Candelaria lodge and Cave system.


The Candelaria Cave

It is one of the most important caves in this region, is 30 km long. It is one of the two largest caves in America and one of the six largest in the world. The cave was considered by the ancient Maya to be the entrance to the underworld of Xibalba. Nowadays ritual are still being held here. The main gallery is about 22 km long, and is broken here and there by skylight entrances formed by collapse.

Semuc Champey

Semuc Champey

Another main attractions is Semuc Champey; a beautiful series of small natural ponds and pools. In the Mayan Kekchi language, Semuc Champey means Sacred Water. The Cahabon River submerges itself at the entrance of Semuc Champey and resurfaces about 400 meters later after it passes this natural limestone bridge suspended with beautiful crystal clear ponds. In this exceptional natural formation you can find water with shades of light green emerald to dark blue sapphire.

Lanquín Caves, Guatemala

The Lanquín Caves

Close by are home to a huge population of fruit bats. At dusk thousands of them fly out of the cave and into the night sky to feed. This cave was already known to the Maya, and was a sacred place where religious offerings and sacrifices were made. The locals still consider the cave to be a sacred place and it is still used for ceremonies. On the way through the cave you can see various impressive rock formations. The cave has electric lights and paths, but is often slippery. Good walking shoes and a flashlight are recommended.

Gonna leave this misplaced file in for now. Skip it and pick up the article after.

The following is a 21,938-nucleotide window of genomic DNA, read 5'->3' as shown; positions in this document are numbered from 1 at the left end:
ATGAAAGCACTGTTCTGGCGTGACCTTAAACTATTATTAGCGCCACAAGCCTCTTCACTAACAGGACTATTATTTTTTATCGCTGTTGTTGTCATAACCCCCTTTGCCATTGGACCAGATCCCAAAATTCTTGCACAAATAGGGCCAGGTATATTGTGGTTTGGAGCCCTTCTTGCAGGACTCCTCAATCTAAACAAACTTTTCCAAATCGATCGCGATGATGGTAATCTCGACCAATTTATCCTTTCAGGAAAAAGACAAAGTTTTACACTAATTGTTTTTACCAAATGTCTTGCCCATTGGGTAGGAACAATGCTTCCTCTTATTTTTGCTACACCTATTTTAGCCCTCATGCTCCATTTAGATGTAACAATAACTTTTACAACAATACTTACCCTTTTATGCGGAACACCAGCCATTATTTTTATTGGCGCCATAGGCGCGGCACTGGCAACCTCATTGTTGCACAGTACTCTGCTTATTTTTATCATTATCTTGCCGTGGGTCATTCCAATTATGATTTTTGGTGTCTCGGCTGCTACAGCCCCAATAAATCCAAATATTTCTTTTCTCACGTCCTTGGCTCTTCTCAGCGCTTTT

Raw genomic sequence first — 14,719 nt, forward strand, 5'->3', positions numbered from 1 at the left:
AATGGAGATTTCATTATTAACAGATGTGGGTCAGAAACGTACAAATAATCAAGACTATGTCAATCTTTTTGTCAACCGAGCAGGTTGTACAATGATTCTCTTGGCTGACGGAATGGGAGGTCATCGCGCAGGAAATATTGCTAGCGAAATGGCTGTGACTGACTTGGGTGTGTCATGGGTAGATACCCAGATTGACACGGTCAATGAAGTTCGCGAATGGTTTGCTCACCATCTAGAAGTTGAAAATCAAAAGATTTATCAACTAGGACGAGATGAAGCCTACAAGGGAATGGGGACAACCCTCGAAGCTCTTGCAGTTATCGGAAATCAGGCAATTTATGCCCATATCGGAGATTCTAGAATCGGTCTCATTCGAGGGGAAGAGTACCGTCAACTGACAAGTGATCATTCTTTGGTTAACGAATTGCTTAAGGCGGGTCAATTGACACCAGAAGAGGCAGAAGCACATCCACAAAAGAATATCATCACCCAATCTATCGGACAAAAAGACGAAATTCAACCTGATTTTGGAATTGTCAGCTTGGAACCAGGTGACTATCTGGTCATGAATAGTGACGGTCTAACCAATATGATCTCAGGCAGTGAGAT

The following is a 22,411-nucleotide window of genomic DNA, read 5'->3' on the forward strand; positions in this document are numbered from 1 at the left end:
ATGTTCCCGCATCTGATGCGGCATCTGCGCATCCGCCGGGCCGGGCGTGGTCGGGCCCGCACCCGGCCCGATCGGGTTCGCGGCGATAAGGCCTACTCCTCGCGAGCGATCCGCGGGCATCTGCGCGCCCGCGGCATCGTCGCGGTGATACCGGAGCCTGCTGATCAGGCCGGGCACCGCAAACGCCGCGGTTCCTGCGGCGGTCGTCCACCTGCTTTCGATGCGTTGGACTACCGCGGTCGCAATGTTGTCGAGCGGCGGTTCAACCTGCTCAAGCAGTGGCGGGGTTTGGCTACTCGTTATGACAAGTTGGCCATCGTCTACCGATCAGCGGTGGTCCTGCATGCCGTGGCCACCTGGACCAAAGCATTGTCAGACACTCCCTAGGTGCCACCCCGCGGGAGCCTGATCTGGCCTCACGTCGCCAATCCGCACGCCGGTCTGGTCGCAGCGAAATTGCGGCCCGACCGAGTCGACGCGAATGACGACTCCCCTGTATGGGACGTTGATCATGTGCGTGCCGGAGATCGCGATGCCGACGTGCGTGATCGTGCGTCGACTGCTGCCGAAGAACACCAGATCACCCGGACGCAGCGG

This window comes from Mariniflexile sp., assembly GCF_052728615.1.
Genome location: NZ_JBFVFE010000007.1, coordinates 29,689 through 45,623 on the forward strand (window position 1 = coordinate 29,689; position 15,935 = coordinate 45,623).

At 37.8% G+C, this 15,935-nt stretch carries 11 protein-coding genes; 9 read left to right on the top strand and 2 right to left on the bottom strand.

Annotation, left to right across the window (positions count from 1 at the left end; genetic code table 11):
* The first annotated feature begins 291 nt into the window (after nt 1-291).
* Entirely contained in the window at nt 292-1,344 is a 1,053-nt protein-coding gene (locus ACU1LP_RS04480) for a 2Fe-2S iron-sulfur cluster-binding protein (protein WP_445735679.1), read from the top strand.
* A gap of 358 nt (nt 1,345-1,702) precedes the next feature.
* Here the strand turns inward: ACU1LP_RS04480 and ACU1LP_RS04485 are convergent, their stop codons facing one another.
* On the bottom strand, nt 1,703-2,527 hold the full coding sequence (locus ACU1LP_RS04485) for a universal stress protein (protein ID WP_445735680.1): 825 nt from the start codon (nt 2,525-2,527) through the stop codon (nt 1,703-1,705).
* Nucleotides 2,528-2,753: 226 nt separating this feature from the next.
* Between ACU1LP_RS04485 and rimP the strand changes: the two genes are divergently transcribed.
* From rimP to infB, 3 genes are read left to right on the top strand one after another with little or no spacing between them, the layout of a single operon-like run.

Lachua Lagoon

Lachua Lagoon

Another place worth visiting while in Alta Verapaz is the Lachua Laguna. Lake Lachua looks like a little Caribbean sea set down in the tropical rainforest. The lake is surrounded by lush green vegetation including mahogany and cedar trees, and fauna such as jaguars (whose footprints can often be seen around the lake), giant shad which frequently jump out of the crystal clear waters, and colorful birds such as parrots and toucans.

Anyone who visits Alta Verapaz must try the famous Kac Ic, a typical soup prepared with turkey and seasoned with samat, a local herb. The artifacts produced by the local people stand out due to the elaboration of articles such as painted pots, colorful textiles and silver, as well as chachales, which are necklaces worn by the women in Cobán to adorn their ceremonial outfits.


The beautiful Quetzal, national bird of Guatemala

The church of Salamá in this region is an architectural attraction, with its fourteen altars, invaluable carvings and imagery that belongs to the Pre-Hispanic Period. The Minerva Temple is also located in Baja Verapaz, which was built during the Neoclassical Period. Some of its natural attractions are the rivers of Salamá, Chilascó, San Isidro and Las Flautas. The waterfall of Zacualpa, with a fall of approximately 220 m, is in addition to being very beautiful, used for the production of electricity. Salamá is believed to be the second Antigua, due to the solemnity of its processions during Holy Week.

Near Salama you can find the Mario Dary Rivera Nature Reserve (Biotopo del Quetzal) which was established to protect the quetzal bird, revered by the Maya and the national bird of Guatemala. There are nature paths through the cloud forests where you can see orchids, ferns and bromeliads, owls, hummingbirds and toucans. Even though sighting a bright red and green quetzal bird is a rare event, the area is a paradise not to be missed.

Tropical Discovery Tours going to this location: